Five Thoughts For Friday

On top of working harder, Brady Tkachuk is also working smarter this season.

On Anton Forsberg and the Defence

Through 38 games this season, Forsberg has a 17-15-3 record, with a solid .918 save percentage, an impressive feat for a team out of the playoffs, let alone one closer to the first-overall pick. He’s definitely been the biggest factor towards the team winning those 17 games, but don’t let that distract you from the way the entire team has played in front of him. This year, the Sens have had one of the weakest defense corps in the league, but the worst we’ve seen from them have been to the detriment of Matt Murray and Filip Gustavsson. Not to suggest Forsberg isn’t the clear number-one goalie right now, but he’s faced the easiest workload of the three, with 2.61 expected goals against per 60 minutes at 5-on-5. The others have had less defensive support, with a combined rate of 2.76. It's a good sign that the Sens can put together a decent record in front of a strong goalie.

Less is More

Sens captain Brady Tkachuk is in the midst of a career offensive year in terms of goals and points, and this would probably lead one to think he's raised even more hell in the offensive zone than before, but there's actually something else going on here.

Taking a closer look at Brady’s numbers this season, we’re actually seeing a decrease in individual scoring chances as opposed to last year — according to HockeyViz, he’s creating 0.88 expected goals per 60 minutes at 5-on-5, as opposed to 1.14 last season. However, this might actually be part of what’s helping his production this season. Brady’s historically been a player whose finishing ability is considered one of the league’s worst when viewed through an analytic lens. Of course, his 24 goals on the year are an indicator that he, in fact, is not bad at finishing on his chances. Expected goal models tend to favour shot attempts within close proximity of the net, and while goaltenders are unable to react to these kinds of shots, they’re usually in a position such that the puck will hit them anyway. Not as dangerous as, say, a Josh Norris snapshot from the right circle.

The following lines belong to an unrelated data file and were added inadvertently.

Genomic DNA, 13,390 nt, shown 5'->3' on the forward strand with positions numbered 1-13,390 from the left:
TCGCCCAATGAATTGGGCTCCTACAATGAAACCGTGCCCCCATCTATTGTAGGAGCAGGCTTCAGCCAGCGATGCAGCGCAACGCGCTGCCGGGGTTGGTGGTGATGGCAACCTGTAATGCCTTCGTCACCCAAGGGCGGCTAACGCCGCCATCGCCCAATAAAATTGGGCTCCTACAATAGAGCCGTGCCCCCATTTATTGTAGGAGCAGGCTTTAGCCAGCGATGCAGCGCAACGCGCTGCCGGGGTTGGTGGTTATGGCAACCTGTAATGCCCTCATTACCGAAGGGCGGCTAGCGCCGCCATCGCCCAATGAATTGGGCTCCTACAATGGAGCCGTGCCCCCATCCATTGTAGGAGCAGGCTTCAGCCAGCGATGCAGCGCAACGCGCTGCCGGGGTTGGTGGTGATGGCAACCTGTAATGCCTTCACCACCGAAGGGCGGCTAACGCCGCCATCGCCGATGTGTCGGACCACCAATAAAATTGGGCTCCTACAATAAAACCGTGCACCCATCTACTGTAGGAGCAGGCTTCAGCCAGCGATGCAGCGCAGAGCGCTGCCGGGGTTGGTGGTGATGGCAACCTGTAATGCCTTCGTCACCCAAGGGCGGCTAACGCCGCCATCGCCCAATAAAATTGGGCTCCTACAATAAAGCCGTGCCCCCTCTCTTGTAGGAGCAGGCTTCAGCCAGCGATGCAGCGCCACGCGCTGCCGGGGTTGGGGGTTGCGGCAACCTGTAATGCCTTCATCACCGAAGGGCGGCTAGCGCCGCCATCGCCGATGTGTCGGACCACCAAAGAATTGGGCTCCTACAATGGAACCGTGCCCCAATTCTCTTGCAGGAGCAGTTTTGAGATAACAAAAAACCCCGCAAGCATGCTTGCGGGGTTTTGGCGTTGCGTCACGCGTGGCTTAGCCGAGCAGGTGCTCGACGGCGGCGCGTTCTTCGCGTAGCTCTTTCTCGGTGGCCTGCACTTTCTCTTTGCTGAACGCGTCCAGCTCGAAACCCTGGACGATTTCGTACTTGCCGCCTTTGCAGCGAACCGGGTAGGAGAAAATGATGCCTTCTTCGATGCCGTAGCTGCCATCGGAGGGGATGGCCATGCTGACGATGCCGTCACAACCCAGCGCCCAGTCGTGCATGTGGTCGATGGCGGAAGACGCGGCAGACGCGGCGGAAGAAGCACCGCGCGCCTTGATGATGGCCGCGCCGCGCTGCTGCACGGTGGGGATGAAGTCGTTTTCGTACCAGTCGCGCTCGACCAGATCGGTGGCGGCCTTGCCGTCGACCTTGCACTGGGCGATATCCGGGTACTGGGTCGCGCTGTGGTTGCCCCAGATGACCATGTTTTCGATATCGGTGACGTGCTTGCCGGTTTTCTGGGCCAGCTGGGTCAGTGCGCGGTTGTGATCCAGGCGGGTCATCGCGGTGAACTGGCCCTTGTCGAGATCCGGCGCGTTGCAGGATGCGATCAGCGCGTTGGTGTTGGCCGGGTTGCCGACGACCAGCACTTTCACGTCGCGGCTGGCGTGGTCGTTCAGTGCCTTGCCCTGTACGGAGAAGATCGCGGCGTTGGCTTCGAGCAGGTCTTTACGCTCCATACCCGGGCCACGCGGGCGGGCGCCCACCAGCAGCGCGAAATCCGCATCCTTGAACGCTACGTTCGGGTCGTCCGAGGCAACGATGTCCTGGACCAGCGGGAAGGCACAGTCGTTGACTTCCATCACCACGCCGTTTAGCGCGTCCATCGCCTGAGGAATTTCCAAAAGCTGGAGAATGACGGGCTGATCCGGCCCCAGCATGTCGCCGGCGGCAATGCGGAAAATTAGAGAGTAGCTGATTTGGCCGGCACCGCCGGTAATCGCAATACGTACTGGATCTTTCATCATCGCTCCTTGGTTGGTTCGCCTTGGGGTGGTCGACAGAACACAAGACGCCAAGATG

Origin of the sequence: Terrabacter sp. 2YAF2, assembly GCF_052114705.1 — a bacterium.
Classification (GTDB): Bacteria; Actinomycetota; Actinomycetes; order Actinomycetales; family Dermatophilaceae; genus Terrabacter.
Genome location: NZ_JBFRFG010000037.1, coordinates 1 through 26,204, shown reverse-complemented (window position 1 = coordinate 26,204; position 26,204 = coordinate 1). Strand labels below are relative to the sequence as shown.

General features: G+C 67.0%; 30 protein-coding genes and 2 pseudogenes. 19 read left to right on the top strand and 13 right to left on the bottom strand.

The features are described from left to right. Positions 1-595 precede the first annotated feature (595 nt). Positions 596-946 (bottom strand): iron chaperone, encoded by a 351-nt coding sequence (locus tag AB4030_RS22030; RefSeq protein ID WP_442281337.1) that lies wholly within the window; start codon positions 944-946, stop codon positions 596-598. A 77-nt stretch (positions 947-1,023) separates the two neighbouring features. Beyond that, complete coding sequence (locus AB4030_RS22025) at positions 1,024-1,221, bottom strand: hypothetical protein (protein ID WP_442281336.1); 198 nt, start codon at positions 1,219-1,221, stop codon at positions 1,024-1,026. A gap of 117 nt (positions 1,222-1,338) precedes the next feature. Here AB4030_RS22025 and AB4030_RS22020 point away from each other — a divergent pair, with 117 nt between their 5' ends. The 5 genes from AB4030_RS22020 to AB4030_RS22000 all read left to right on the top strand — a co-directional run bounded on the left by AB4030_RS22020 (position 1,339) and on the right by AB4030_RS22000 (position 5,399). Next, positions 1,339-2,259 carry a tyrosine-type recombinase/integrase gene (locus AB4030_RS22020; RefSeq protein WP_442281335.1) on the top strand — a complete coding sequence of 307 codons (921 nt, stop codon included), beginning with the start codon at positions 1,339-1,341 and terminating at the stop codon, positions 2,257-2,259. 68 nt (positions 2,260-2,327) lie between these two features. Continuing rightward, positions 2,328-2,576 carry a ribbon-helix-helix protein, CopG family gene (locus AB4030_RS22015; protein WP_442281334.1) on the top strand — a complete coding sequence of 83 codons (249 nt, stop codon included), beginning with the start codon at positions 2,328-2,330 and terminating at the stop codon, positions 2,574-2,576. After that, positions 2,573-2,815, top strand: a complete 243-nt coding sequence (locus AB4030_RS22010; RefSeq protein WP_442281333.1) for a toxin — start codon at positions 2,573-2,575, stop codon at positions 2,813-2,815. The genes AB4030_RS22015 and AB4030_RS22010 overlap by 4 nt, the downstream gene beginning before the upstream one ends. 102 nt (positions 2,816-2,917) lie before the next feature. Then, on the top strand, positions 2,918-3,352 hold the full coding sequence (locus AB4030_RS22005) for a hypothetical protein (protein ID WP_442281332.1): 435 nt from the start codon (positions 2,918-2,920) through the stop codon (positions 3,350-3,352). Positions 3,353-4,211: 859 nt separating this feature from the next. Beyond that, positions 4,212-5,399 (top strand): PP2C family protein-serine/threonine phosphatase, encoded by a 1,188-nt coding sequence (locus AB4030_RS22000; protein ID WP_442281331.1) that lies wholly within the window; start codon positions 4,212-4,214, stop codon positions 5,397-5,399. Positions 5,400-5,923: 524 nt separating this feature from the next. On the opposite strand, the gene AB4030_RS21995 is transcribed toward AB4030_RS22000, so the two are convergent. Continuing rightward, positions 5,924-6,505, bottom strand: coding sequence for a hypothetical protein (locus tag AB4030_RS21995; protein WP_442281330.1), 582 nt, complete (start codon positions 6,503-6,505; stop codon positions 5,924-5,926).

What we’re seeing this season, is a player who’s producing more by shooting less. He’s still a good enough shooter such that he can score over 20 goals a year, but the numbers indicate he’s also leaning more on his playmaking, giving someone like Josh Norris an opportunity to use his superior shot a bit more, in Norris’ case, he’s gone from 5.52 shots per 60 minutes at 5-on-5 last season, to 6.65 this season, according to NaturalStatTrick, and it's helped Brady become a more efficient player in the offensive zone.

How Sustainable is Norris' Goal-Scoring?

Speaking of Norris, he added another goal to his mammoth total yesterday, now up to 31 in 54 games. A pending restricted free agent at the end of this season, he'll pose another major challenge for Pierre Dorion, who was able to get now-captain Brady Tkachuk signed to a 7-year, $8.2M/year deal right before opening night.

With goalscoring being the most expensive trait in a player (behind simply being a right-shot defenseman), Norris' deal could be similar to or even higher than Tkachuk's. The big question for the Sens is whether or not to commit long-term, based on how sustainable Norris' production actually is.